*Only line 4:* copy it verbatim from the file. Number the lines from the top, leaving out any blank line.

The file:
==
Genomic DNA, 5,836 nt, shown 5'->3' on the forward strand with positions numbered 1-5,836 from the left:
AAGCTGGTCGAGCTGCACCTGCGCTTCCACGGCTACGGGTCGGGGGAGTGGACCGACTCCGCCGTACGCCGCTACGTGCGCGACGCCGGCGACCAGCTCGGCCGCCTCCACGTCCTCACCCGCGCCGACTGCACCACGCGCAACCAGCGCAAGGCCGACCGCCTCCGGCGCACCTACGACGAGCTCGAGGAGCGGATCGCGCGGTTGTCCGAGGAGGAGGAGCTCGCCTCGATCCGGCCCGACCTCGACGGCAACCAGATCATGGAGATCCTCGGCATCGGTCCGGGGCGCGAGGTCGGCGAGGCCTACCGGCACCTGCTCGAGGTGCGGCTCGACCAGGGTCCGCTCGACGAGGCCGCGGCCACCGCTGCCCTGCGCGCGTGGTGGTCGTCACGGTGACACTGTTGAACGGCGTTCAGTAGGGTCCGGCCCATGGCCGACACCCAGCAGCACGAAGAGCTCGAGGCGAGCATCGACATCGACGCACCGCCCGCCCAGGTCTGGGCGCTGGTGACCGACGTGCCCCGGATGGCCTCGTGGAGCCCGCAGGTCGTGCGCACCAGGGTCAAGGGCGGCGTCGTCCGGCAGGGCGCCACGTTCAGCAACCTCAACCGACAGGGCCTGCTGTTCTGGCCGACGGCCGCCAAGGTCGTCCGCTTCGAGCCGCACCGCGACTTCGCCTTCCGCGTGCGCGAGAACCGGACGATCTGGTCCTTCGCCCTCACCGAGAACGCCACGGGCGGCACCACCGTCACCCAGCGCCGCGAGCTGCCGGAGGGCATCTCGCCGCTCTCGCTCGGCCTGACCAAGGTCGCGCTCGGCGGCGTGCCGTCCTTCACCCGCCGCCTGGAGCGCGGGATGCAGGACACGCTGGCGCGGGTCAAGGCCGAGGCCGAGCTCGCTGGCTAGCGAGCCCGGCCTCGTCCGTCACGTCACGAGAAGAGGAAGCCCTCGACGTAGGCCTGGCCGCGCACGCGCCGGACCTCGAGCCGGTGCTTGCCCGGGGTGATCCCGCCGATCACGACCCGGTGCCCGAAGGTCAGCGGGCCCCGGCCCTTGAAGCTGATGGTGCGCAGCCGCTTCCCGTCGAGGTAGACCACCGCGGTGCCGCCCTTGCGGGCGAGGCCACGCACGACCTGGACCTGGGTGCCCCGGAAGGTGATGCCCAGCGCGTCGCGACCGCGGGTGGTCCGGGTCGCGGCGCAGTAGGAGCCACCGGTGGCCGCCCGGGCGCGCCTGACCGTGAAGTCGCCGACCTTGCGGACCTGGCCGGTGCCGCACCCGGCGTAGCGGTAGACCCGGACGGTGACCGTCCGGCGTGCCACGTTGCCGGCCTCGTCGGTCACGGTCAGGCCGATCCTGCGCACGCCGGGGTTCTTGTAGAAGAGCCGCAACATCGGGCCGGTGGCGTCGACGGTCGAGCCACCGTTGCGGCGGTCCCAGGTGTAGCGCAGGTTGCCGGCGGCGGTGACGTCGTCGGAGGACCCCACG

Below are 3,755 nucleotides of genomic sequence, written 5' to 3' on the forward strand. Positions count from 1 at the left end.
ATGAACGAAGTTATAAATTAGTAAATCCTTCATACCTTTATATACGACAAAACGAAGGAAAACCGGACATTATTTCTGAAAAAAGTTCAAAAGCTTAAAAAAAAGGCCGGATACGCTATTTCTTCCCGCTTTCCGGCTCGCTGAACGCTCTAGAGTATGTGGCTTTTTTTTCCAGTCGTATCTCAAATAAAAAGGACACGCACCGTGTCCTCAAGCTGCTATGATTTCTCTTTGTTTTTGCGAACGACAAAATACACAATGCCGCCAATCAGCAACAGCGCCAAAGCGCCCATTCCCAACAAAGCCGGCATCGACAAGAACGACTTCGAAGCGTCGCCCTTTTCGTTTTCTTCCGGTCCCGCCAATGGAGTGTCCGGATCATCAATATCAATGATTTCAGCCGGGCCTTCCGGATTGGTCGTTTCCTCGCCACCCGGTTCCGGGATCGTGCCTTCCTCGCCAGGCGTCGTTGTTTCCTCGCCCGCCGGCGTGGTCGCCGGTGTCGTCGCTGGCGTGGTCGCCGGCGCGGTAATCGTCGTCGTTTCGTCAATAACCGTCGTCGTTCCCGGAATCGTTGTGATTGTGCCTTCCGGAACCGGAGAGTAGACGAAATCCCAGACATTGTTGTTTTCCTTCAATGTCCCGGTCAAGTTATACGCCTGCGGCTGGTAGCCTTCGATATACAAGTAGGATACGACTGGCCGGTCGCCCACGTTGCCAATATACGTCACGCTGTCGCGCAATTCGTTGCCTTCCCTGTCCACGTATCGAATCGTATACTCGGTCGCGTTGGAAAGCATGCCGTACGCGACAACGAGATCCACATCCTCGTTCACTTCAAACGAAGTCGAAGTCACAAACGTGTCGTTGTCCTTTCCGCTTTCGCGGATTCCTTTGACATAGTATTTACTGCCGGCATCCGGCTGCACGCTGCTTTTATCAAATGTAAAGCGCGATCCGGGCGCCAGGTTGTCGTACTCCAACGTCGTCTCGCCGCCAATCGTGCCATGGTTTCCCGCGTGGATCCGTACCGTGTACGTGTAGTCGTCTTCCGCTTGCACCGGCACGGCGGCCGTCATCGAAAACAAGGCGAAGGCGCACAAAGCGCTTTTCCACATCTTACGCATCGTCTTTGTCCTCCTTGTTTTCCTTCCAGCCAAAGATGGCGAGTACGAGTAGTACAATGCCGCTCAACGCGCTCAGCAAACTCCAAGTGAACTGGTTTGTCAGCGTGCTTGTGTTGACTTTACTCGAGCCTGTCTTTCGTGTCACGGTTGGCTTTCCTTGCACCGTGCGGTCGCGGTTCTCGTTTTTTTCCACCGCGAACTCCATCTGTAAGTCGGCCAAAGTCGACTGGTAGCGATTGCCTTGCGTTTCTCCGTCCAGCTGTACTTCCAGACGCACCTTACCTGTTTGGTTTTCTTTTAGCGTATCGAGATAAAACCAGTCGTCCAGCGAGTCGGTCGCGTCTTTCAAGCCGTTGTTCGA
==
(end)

ATGAACGAAGTTATAAATTAGTAAATCCTTCATACCTTTATATACGACAAAACGAAGGAAAACCGGACATTATTTCTGAAAAAAGTTCAAAAGCTTAAAAAAAAGGCCGGATACGCTATTTCTTCCCGCTTTCCGGCTCGCTGAACGCTCTAGAGTATGTGGCTTTTTTTTCCAGTCGTATCTCAAATAAAAAGGACACGCACCGTGTCCTCAAGCTGCTATGATTTCTCTTTGTTTTTGCGAACGACAAAATACACAATGCCGCCAATCAGCAACAGCGCCAAAGCGCCCATTCCCAACAAAGCCGGCATCGACAAGAACGACTTCGAAGCGTCGCCCTTTTCGTTTTCTTCCGGTCCCGCCAATGGAGTGTCCGGATCATCAATATCAATGATTTCAGCCGGGCCTTCCGGATTGGTCGTTTCCTCGCCACCCGGTTCCGGGATCGTGCCTTCCTCGCCAGGCGTCGTTGTTTCCTCGCCCGCCGGCGTGGTCGCCGGTGTCGTCGCTGGCGTGGTCGCCGGCGCGGTAATCGTCGTCGTTTCGTCAATAACCGTCGTCGTTCCCGGAATCGTTGTGATTGTGCCTTCCGGAACCGGAGAGTAGACGAAATCCCAGACATTGTTGTTTTCCTTCAATGTCCCGGTCAAGTTATACGCCTGCGGCTGGTAGCCTTCGATATACAAGTAGGATACGACTGGCCGGTCGCCCACGTTGCCAATATACGTCACGCTGTCGCGCAATTCGTTGCCTTCCCTGTCCACGTATCGAATCGTATACTCGGTCGCGTTGGAAAGCATGCCGTACGCGACAACGAGATCCACATCCTCGTTCACTTCAAACGAAGTCGAAGTCACAAACGTGTCGTTGTCCTTTCCGCTTTCGCGGATTCCTTTGACATAGTATTTACTGCCGGCATCCGGCTGCACGCTGCTTTTATCAAATGTAAAGCGCGATCCGGGCGCCAGGTTGTCGTACTCCAACGTCGTCTCGCCGCCAATCGTGCCATGGTTTCCCGCGTGGATCCGTACCGTGTACGTGTAGTCGTCTTCCGCTTGCACCGGCACGGCGGCCGTCATCGAAAACAAGGCGAAGGCGCACAAAGCGCTTTTCCACATCTTACGCATCGTCTTTGTCCTCCTTGTTTTCCTTCCAGCCAAAGATGGCGAGTACGAGTAGTACAATGCCGCTCAACGCGCTCAGCAAACTCCAAGTGAACTGGTTTGTCAGCGTGCTTGTGTTGACTTTACTCGAGCCTGTCTTTCGTGTCACGGTTGGCTTTCCTTGCACCGTGCGGTCGCGGTTCTCGTTTTTTTCCACCGCGAACTCCATCTGTAAGTCGGCCAAAGTCGACTGGTAGCGATTGCCTTGCGTTTCTCCGTCCAGCTGTACTTCCAGACGCACCTTACCTGTTTGGTTTTCTTTTAGCGTATCGAGATAAAACCAGTCGTCCAGCGAGTCGGTCGCGTCTTTCAAGCCGTTGTTCGA